Is plant establishment first come, first served?

Research plot from a previous biodiversity experiment (Biodepth) at Röbäcksdalen. Photo: Cecilia Palmborg. Research plot from a previous biodiversity experiment (Biodepth) at Röbäcksdalen. Photo: Cecilia Palmborg.
A new project with field experiments in both Lönnstorp and Röbäcksdalen will investigate the effects of seed dispersal and plant arrival order on grassland vegetation, plant biomass and insect diversity.

Why do plants grow where they grow? Certainly, it is partly due to the environment of a particular site that will favour some species, while deterring others. However, even with knowledge of the local environmental conditions, it is notoriously difficult to predict vegetation compositions using environmental variables alone. This leads to the suspicion that more must be going on. Could chance or luck play a role in shaping the vegetation?

One way plants could experience luck is by having their seeds arrive early to a place that is open for colonization. The arrival time of seeds will depend on seed dispersal, which is known to be very stochastic and therefore a process where chance is involved. Arriving early typically comes with certain benefits, such as access to nutrients, water and sunlight, causing the early arriving species to be more likely to successfully establish. The arrival order of species at a site could thus be one factor that shapes the vegetation.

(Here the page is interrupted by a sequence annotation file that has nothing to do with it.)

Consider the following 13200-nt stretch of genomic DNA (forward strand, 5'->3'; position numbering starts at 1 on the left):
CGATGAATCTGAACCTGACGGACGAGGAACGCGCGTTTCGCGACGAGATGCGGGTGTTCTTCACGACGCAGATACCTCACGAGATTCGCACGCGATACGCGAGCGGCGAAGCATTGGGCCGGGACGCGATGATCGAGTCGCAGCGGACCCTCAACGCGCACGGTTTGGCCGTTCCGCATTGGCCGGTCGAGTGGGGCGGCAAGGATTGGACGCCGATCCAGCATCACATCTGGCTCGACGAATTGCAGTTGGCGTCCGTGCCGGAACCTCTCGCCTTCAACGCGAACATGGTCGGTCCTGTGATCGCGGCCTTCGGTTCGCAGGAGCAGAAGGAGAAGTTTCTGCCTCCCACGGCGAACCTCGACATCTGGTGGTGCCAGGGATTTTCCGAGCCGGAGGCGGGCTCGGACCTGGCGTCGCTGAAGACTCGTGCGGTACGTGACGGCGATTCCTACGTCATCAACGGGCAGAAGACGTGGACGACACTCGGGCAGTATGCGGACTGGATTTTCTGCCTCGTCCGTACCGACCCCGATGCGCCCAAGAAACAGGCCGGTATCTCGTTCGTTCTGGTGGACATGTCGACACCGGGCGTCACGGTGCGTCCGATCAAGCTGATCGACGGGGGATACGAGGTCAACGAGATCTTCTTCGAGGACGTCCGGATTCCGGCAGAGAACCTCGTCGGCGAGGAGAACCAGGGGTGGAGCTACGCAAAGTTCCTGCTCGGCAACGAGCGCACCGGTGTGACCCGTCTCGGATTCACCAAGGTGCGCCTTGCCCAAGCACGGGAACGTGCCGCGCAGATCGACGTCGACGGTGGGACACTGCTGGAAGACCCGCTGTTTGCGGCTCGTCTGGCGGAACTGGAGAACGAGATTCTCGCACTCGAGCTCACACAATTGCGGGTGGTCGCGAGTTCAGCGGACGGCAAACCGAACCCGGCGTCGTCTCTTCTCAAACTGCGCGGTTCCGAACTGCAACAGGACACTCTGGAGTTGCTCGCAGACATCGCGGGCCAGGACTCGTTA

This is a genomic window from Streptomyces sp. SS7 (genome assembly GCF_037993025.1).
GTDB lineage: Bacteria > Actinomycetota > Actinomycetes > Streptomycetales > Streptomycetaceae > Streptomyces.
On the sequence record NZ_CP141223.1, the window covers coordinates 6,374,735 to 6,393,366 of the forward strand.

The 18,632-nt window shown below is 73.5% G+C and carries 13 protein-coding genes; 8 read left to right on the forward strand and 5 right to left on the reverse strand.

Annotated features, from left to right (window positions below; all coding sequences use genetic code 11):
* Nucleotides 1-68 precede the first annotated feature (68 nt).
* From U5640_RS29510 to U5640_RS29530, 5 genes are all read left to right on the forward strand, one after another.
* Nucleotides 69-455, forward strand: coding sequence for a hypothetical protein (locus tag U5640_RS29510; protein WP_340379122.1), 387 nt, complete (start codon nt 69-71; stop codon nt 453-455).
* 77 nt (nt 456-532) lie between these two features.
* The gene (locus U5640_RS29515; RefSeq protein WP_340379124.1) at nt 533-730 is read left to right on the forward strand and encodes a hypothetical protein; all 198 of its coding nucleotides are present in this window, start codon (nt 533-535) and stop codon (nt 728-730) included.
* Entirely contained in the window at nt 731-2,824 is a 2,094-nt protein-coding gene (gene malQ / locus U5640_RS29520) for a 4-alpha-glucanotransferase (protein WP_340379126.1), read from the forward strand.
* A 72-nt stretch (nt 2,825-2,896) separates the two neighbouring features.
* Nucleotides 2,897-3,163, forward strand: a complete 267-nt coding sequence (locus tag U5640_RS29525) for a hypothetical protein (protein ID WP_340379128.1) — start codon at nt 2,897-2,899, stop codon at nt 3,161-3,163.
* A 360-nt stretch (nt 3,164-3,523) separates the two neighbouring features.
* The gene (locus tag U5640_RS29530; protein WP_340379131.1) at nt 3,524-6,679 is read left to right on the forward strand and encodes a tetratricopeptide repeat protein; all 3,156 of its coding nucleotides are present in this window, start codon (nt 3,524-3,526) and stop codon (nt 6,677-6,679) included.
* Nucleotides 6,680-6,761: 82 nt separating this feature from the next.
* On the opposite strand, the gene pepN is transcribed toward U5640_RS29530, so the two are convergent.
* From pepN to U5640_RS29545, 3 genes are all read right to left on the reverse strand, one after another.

But how could this idea be tested? It is not possible to go to a field and figure out which of the species was first on the scene. That’s why experiments are needed. Judith Sarneel (Researcher) and Tamara van Steijn (PhD student) from Umeå University will work together with SITES in both Lönnstorp and Röbäcksdalen to set up large scale grassland experiments, starting this spring/summer. In their plots they will introduce a set of grassland species with varying arrival orders between the plots.

The development of the vegetation, as well as the effects on the insect community, above and below ground biomass and other parameters, will then be followed over the years to come.

The results could potentially be useful in restoration of grasslands. Specifically, when seed sowing is used as a restoration method, it would be possible to manipulate the order of sowing in a way that benefits the species that are deemed most interesting. 

Text: Tamara van Steijn.

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